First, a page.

(The Center Square) – Georgia is still deciding how to divide more than $8.1 billion from American Rescue Plan Act (ARPA), which was signed into law by President Joe Biden in March.
Applications for more than $4.8 billion in funding opens up Sunday. State government entities, local governments, businesses and nonprofits have 30 days to apply for the aid.
The aid will be issued in two installments and cover expenses from March to the end of 2026, but the state has until December 31, 2024, to allocate all of the funds.
Under federal guidelines, the money can be used to address negative economic impacts caused by the COVID-19 pandemic on workers, households, small businesses industries and the public sector.
In late June, Gov. Brian Kemp created three committees to decide how to spend some of the aid. The legislative committees must figure out how to use $300 million for broadband infrastructure, $200 million for water and sewer infrastructure and $320 million to restore negative economic impacts on the state.
Applications for the aid will close Aug. 31, and the state plans to announce the awards the week of Oct. 18.
The legislative committees will score the applications based primarily on how well the applicant describe how the funding would accomplish the expected outcomes. Lawmakers will also score applicants based on how well they describe their issues and their competency and performance measures.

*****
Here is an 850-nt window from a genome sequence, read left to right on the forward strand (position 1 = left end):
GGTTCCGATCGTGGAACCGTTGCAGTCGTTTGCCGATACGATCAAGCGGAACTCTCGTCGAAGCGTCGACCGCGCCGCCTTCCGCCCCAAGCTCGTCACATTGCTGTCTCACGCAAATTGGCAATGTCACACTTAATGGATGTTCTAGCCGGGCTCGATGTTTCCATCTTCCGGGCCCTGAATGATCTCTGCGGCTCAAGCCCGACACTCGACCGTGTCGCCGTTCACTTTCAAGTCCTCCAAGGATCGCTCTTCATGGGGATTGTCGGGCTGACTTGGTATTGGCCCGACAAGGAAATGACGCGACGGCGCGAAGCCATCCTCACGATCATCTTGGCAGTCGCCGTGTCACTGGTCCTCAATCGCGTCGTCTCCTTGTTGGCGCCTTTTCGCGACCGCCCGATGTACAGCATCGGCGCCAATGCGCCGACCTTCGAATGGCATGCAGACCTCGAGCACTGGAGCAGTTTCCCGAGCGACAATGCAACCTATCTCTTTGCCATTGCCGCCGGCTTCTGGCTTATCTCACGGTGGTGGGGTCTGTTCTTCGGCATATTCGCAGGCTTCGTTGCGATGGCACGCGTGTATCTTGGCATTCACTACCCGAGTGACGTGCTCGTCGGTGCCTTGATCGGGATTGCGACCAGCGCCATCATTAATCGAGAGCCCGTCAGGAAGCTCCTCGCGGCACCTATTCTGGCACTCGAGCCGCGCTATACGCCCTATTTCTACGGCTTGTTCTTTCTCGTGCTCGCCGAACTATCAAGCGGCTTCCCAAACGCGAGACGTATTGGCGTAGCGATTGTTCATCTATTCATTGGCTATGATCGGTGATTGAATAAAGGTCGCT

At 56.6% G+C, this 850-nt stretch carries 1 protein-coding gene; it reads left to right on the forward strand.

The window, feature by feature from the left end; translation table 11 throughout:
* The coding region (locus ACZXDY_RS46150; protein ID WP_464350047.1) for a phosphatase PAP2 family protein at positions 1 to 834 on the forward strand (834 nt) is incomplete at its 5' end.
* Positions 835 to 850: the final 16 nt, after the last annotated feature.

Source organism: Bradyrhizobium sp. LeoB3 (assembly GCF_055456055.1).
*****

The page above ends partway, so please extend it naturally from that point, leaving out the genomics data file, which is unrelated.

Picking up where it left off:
The committees must ensure the applicants submit a complete budget that is cost-effective and acceptable. Applicants must also find ways to match the funding.
In the meantime, local governments in Georgia are planning how to spend $2.8 billion in ARPA money set aside by Congress in the Local Fiscal Relief Fund.
Nearly two dozen large and urban counties and cities split $2 billion issued directly by the U.S. Treasury. Atlanta received the biggest allocation of more than $170.9 million.
More than 500 Georgia cities and towns with less than 50,000 people had to apply for $857 million in aid earmarked for them by the federal government. The Governor's Office of Budget and Planning said smaller municipalities have started to receive ARPA Local Fiscal Recovery funds.
Georgia Municipal Association Director of Communications Kelli Bennett said since the treasury's guidance for ARPA Local Fiscal Relief funds is not yet final, many cities are still beginning to identify ways to use the funding to address critical needs.